Breathing heavily (toddlers aren’t exactly lightweights), we arrive at the saddle between Yufuin’s dual peaks in time for a late lunch. My daughter and I chow down on our convenience store bentō (boxed lunches) while my husband tackles the taller western summit. It’s a challenging path that involves chains and scrambling — with a 2-year-old and taped boots with no traction, I’m more than comfortable to sit this one out.

The views from the saddle are impressive enough, and I can see all the way down to the roofs of Yufuin.

Two hours later, we’re on the streets of that photogenic spa town, enjoying a post-hike pudding made from local milk products. Our knees are aching but we stroll the length of Yunotsubu Street — a bustling shopping artery that cuts through the center of town — poking into craft shops and shooting photos of the facades of the town’s exclusive ryokan (traditional Japanese inn). Despite the busloads of international tourists clogging the thoroughfares, it’s easy to see why Yufuin attracts the type of traveler looking for a slightly upscale onsen experience. Thick walls and scenic gardens hide the sumptuous ryokan from prying eyes. Only small signs with swirling characters hint at the famed hot springs beyond — I even recognize a few of the ryokan names from the dreamy sighs of friends back in Kumamoto (my hometown), who wistfully talk of escapes to Oita’s volcanic waters.

Yufuin’s main shopping street ends at the much-touted Lake Kinrin. The “lake” designation might be a little generous but, with numerous maple trees surrounding the small body of water, it promises to be a stunning spot in just a few weeks when the weather cools. The nearby Marc Chagall Yufuin Kinrin-ko Museum sits a few steps from the lake’s northern edge. We’re not about to drag a tired toddler through an art exhibition, but the site’s cozy, first-floor cafe serves a great cup of coffee and its floor-to-ceiling windows allow for lovely views of the lake in any weather.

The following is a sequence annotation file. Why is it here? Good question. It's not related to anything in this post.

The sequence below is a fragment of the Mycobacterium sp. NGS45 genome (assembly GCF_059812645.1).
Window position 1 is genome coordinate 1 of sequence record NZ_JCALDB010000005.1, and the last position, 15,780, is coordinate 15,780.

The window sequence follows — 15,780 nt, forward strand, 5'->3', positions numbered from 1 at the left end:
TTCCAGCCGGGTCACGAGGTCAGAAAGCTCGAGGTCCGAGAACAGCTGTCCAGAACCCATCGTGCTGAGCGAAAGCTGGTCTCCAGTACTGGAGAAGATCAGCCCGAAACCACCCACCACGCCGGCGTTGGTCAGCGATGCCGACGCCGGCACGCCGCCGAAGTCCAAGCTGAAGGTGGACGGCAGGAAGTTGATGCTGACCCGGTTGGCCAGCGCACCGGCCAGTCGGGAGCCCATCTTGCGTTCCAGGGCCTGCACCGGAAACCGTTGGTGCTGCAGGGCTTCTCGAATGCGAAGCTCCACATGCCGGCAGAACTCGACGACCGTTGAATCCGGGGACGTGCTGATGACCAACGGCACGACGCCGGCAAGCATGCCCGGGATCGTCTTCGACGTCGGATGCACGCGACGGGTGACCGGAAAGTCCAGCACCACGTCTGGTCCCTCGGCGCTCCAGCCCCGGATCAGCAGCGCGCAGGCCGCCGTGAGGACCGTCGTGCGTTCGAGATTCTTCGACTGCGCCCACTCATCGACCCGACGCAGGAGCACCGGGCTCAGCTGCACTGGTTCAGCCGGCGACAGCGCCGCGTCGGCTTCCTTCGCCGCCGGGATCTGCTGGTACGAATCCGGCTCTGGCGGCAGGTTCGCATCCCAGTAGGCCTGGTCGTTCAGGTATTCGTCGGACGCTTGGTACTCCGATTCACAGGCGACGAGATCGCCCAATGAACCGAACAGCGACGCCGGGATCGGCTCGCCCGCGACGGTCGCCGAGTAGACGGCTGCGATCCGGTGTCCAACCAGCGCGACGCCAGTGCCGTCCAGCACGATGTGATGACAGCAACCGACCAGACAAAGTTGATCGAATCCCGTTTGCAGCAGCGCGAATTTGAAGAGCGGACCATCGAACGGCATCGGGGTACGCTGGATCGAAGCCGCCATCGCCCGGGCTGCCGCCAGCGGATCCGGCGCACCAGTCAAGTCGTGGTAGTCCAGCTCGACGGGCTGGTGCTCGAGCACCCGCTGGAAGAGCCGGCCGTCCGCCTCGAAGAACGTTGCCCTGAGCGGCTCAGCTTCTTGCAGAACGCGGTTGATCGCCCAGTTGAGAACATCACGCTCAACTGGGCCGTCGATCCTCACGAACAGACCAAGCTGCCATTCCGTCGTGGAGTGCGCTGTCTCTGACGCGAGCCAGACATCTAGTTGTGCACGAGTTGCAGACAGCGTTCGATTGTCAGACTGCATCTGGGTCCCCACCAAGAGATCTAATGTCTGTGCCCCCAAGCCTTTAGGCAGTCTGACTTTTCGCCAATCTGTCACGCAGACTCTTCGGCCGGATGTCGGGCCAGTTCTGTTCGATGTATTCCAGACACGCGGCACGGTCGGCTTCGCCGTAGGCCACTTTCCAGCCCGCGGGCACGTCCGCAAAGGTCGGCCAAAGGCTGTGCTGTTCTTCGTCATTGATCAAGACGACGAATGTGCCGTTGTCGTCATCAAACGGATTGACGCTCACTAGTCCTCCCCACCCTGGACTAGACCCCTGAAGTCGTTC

A small public onsen sits on the south shore of Lake Kinrin, but we’re eager to reach our night’s accommodation and soak our sore muscles in a bath with a bit more privacy. Unfortunately, our getaway was a bit of a last-minute decision and booking a room in Yufuin over an autumn weekend is an impossibility if not planned well in advance. We retrace our steps to the car and steer south about 12 km to Ryokan Sanso Matsuya in the tiny hamlet of Yunohira.

Compared to Yufuin, Yunohira is a ghost town. Its famed Showa Era (1926-89) stone pavement, which runs the length of the village, is thick with mist, not tourists.

Our inn is at the very apex of the hill; despite my fatigue, I walk the main street back to its base but the shops are all shuttered at this late hour and I find only a cat or two for company. Before my muscles rebel entirely, I return to our inn for dinner and a dip in the onsen.

Sanso Matsuya’s baths are all “family-style,” and a flip of the sign on the door makes the bath yours alone for as long as you desire. From a huge marble tub to a set of stone-lined baths, the hot springs here are a treat. Even better, however, is the small rotenburo (outdoor bath) attached to our cottage-like accommodation. With the bath protected from the elements by bamboo screens, the only thing intruding on my soak is the sound of the river flowing just outside our door. If this is the reward for a good day’s hike, I’ll gladly tackle all of Kyushu’s 100 famous mountains … as soon as I get a new pair of boots.

Getting there: Mount Yufu is a 15-minute bus ride from Yufuin Station, or can be reached on the highway between Beppu and Yufuin. Many ryokan in Yunohira can arrange public transportation to the mountain.